Resource Center

Advanced Search
Technical Papers
Working Papers
Research Memoranda
GTAP-L Mailing List
GTAP FAQs
CGE Books/Articles
Important References
Submit New Resource

GTAP Resources: Resource Display

GTAP Resource #881

"Trade in Infrastructure Services and Economic Efficiency: Australia’s Experience"
by Dee, Philippa and Duc-Thanh Nguyen


Abstract
Over the last two decades, Australia has accumulated substantial experience in liberalising its key infrastructure service industries. Australia’s approach to infrastructure reforms has generally been unilateral. The impetus to reform infrastructure services grew from reforms elsewhere. Many of Australia’s infrastructure reforms have resulted in greater market access and national treatment generally, as well as significant improvement in domestic regulatory regimes. Indeed, reforms of domestic regulations have often been an important precondition for successful reforms of market access and national treatment. The implementation of reforms has not come at the expense of social welfare or equity considerations, or other national objectives. A significant increase in productivity growth has occurred in Australia during the 1990s, the period in which reforms intensified throughout the economy. It is now widely accepted that reforms have made a significant contribution to this economy-wide productivity improvement.
At the industry level, the period since the implementation of major infrastructure reforms has seen significant developments, including improved technical efficiency and productivity, higher output and more technical innovation.
Reforms have allowed a more efficient allocation of resources and facilitated structural change. Prices have become more reflective of costs, and improved productivity and lower prices have reduced the input and production costs of user industries. Lower prices and greater product choice have also benefited consumers. Australia is also likely to benefit from further reforms of its infrastructure industries.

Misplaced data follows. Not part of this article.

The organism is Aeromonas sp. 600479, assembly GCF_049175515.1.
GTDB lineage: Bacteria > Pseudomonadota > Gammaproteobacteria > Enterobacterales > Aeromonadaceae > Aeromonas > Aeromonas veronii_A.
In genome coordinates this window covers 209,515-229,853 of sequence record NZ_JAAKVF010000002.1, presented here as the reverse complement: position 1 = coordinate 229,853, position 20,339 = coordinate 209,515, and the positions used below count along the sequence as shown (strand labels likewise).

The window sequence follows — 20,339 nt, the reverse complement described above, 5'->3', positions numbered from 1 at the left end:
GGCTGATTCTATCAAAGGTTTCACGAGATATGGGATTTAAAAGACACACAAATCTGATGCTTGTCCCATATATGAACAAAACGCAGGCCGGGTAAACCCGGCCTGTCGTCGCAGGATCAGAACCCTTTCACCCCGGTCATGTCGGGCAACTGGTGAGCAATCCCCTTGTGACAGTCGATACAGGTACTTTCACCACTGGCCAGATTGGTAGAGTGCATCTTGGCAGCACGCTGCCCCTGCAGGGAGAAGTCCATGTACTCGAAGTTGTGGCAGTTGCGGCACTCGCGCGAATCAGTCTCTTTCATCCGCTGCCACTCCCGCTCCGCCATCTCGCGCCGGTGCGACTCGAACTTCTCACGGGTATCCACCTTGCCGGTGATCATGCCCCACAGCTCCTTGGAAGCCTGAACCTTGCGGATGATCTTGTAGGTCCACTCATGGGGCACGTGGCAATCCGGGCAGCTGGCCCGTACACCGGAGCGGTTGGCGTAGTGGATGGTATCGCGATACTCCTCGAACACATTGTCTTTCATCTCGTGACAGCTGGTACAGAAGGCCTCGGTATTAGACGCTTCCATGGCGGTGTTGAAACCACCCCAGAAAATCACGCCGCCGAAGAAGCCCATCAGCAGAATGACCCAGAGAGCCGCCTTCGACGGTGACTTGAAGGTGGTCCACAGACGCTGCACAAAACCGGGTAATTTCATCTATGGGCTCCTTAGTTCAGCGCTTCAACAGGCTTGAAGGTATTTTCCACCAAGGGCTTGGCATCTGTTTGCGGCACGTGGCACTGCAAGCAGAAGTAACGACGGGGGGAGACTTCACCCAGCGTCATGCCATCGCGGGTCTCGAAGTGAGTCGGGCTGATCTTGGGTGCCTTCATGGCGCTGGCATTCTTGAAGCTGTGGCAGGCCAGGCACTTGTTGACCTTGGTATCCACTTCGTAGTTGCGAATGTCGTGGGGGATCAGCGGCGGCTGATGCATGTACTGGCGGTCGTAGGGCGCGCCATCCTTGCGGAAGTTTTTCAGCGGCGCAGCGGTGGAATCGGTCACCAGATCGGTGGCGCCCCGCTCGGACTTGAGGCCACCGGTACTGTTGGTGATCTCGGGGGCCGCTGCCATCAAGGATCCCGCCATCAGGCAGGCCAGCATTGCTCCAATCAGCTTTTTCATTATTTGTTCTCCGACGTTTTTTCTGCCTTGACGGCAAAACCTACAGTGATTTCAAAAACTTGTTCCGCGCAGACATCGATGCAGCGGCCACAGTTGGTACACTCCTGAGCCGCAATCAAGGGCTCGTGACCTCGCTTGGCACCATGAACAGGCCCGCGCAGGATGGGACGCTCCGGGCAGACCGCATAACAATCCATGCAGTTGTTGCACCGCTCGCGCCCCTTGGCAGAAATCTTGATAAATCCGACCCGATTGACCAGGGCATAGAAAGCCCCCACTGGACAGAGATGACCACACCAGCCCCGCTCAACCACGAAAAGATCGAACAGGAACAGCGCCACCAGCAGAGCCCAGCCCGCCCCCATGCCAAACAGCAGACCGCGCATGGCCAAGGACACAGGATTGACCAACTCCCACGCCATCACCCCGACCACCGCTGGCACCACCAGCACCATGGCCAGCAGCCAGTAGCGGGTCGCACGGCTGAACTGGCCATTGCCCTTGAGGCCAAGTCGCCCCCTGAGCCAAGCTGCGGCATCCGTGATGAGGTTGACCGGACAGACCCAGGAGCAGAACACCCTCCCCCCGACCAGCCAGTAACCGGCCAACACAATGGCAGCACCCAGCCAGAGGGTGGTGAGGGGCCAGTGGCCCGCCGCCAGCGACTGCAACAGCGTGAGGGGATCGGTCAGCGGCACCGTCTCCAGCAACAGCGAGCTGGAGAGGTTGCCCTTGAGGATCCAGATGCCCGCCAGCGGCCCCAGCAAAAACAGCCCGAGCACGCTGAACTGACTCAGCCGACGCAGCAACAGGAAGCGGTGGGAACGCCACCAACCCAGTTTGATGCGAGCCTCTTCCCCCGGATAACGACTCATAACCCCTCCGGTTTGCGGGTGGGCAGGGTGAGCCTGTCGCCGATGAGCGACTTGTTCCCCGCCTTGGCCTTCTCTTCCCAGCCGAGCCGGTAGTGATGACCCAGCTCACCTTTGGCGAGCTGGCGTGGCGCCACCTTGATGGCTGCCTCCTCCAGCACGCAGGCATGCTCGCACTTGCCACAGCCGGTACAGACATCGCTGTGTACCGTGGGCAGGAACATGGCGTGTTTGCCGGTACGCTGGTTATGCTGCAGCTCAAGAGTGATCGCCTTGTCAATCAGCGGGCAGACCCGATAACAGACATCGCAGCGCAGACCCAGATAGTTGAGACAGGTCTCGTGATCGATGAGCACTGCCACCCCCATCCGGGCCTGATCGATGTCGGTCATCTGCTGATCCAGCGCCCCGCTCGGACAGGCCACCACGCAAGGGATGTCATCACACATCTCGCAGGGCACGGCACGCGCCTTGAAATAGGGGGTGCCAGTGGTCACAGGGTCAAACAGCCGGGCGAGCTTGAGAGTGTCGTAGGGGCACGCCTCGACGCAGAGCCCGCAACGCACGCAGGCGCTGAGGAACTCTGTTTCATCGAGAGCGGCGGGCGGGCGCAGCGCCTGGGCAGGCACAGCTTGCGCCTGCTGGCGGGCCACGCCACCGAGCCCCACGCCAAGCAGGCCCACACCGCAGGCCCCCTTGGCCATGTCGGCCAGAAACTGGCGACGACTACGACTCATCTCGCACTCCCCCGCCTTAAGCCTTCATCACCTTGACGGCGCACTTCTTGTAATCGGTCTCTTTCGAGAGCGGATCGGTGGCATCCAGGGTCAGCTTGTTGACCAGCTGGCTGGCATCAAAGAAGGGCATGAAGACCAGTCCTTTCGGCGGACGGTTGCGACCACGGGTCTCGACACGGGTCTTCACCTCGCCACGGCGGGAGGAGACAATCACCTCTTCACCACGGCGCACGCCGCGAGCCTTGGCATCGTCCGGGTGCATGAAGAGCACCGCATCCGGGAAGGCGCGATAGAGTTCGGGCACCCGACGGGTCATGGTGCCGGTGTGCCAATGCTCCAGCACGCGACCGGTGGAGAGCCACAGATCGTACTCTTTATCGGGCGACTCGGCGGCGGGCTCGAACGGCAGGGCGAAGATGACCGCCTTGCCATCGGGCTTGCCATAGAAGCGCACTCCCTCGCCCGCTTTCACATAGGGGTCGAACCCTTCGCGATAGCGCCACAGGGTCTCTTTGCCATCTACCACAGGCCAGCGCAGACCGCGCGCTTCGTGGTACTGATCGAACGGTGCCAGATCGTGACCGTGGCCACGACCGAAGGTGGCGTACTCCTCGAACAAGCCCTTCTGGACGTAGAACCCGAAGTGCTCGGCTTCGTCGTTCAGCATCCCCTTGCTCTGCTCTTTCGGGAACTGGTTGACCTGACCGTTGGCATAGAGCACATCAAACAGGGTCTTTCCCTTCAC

Studies of the effects of further services trade liberalisation have been hampered by a lack of quantitative estimates of the size and economic significance of barriers to services trade. To help overcome this problem, the Australian Productivity Commission and the Australian National University undertook a collaborative project to measure and model the effects of services trade restrictions in a number of economies in Europe, Asia, and North and South America.
Generally, the results showed that Asian and South American economies had medium restrictions on services trade. These economies were also the most discriminatory against foreign service suppliers. European and North American economies tended to have low to medium levels of restrictions. Nevertheless, there were some important exceptions to these general trends. The collaborative project also estimated the direct effect of services trade restrictions on the economic performance of service firms in some sectors, and then projected the economy-wide and global benefits of multilateral services trade liberalisation, by using these direct price or cost effects in a computable general equilibrium (CGE) model. One paper found that the gains to the world as a whole from completely liberalising services trade would roughly equal those from completely liberalising agriculture and manufactures combined. But it would be difficult to find an outcome where at least some economies gained and none lost from partial liberalisation, when it involved only removing one class of restriction (such as market access or national treatment). This suggested that the best strategy for liberalisation may be to negotiate gradual reductions in all types of restrictions simultaneously. Another paper showed that a country’s services sector itself need not lose from liberalisation, because there are competing forces at work — not all services trade barriers discriminate against foreign services suppliers, so the service sector could expand because of new domestic entry, and some services trade barriers restrict inward FDI, so the service sector could expand because of new foreign entry. The net effect of multilateral liberalisation was likely to be an expansion in the services sectors in economies where domestic services restrictions were high initially.


Resource Details (Export Citation) GTAP Keywords
Category: GTAP Application
Status: Not published
By/In: Conference Paper, WTO Symposium on Assessment of Trade in Services, Geneva 14-15 March 2002
Date: 2002
Version:
Created: Bacou, M. (11/12/2001)
Updated: Bacou, M. (1/18/2003)
Visits: 2,558
- Trade in services


Attachments
If you have trouble accessing any of the attachments below due to disability, please contact the authors listed above.


Public Access
  File format GTAP Resource 881   (220.9 KB)   Replicated: 0 time(s)


Restricted Access
No documents have been attached.


Special Instructions
No instruction supplied


Comments (0 posted)
You must log in before entering comments.

No comments have been posted.